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Are you looking for job interview tips, and you feel overwhelmed by all the info and homework you have to do?
i get it! In this blog post, I share my top 7 job interview tips, including a helpful cheat sheet so you can be a bit more prepared and organized!
[Background: I’m a career coach, and these are job interview tips I share with my clients! Check out my work as a career coach HERE!]
[Note: This blog post was originally published on February 1, 2,021. It was last updated on April 12, 2,022.]
Job Interview Tips
If you’ve landed on this blog post, congrats! It means that you’ve snagged an interview – or you’re very close to snagging one.
Take a minute to be proud of yourself, and pat yourself on the back. As a career coach, I find my clients often don’t take a moment to feel that sense of pride or accomplishment, so let’s do that now!
[Insert reading break for a moment of self-adoration!]
OK! Let’s get to it!
When it comes to gaining professional skills, I am *SHOCKED* at the amount of googling and self-education people do. There is so much that goes into professional development, and a lot of people I encounter don’t know that growing your career is something that you work on on a weekly and daily basis.
Growing your career is something that you work on on a weekly and daily basis.
Put bluntly, you’re already ahead of the pack by doing the pre-work! Being on this blog post and thinking ahead has put you ahead of other candidates. Woohoo! [Seriously though – so many folks don’t prepare for an interview, and totally make an awkward mess of the interaction. Big yikes.]
Alright, with that out of the way, let’s jump into my 7 job interview tips:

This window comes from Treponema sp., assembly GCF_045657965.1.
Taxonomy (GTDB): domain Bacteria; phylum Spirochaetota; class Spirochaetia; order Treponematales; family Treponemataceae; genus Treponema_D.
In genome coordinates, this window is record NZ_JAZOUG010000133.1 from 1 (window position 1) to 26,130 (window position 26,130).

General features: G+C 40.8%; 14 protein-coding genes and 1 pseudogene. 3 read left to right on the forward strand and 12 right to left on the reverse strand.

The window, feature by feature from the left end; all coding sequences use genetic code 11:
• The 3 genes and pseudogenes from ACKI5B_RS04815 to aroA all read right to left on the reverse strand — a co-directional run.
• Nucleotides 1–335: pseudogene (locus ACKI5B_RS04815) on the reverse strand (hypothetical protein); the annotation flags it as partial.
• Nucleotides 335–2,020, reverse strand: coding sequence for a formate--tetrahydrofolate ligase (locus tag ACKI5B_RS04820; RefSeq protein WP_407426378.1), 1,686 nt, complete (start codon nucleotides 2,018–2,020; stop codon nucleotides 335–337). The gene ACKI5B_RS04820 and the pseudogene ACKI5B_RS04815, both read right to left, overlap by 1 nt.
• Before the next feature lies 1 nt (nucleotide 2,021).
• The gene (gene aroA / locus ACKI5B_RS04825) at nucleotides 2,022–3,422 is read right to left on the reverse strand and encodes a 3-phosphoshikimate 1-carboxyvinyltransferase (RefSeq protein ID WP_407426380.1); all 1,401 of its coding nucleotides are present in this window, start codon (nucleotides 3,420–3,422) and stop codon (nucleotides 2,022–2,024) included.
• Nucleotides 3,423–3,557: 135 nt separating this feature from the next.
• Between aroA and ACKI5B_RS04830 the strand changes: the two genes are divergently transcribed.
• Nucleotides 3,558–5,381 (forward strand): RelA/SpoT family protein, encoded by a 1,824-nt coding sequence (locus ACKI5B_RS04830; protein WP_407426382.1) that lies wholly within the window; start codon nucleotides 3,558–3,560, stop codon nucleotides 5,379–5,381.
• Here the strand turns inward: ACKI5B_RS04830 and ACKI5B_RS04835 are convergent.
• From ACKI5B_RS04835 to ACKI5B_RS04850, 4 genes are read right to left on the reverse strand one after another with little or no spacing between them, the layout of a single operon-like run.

Job Interview Tips #1: Questions to Ask Pre-Interview
Ok, first up on our job interview checklist is to do a good amount of research.
I recommend having a Google Doc with this info in it, or having it written down. Now, you don’t need to write a comprehensive report before an interview, as that might be overwhelming. Instead, it’s helpful to have notes you have prepared!
Setting Up the Job Interview – Questions
When you’re invited for a job interview, typically someone from the organization will reach out and ask for your availability. When replying to this email, I would also ask:
- What are the name(s) of interviewer(s)?
- What’s the typical daily dress code of people at the company? Put another way, what level of “dressiness” do you see at the office on this team?
- Is there anything additional I should prepare for the interview?
These questions will help you get the info you need for the interview! We’ll go into each of these sections below, and you’ll want to get this information ASAP!
Note: Some companies are very disorganized in their hiring, and they won’t have info on who will be interviewing you. When you ask for info on who is interviewing you, they may not have it!
They’re scheduling you for an interview, and hoping to snag someone to interview you. If a company doesn’t have this info for you, this could mean they’re not an organized organization – and could be a NIGHTMARE to work for. <3
Job Interview Tips #2: Research The Company
Ok, so now that we have the info on the job interview and set up a time, let’s talk about the next job interview tip:
RESEARCH THE COMPANY!!
This seems like a bit of an obvious job interview tip, but don’t skim this! I have been in a number super awkward interviews, where the candidate didn’t know *anything* about the company.
That’s awkward AF!
ve told many clients to research the company before the interview, and one day a client asked, “Okay, but what specific things should I look up?”
I realized that clients needed a specific series of questions to look up! So I’ve shared a set of questions below!
Job Interview Cheat Sheet:
- Who is the founder of the company / organization? Look up their bio and a picture* of them.
- Who is the current CEO of the company / organization? Look up their bio and a picture of them. [Might be different from the founder.]
- What products or services does the company offer? What do you think of them? (If you don’t have an opinion, keep researching until you do!)
- Review the job posting [for the job you’re interviewing for], and note any product names or terms you’re not familiar with. Then, go research those!
- What major marketing campaigns has the company/organization done in the past few years?
- Check Google News for articles or updates about the company.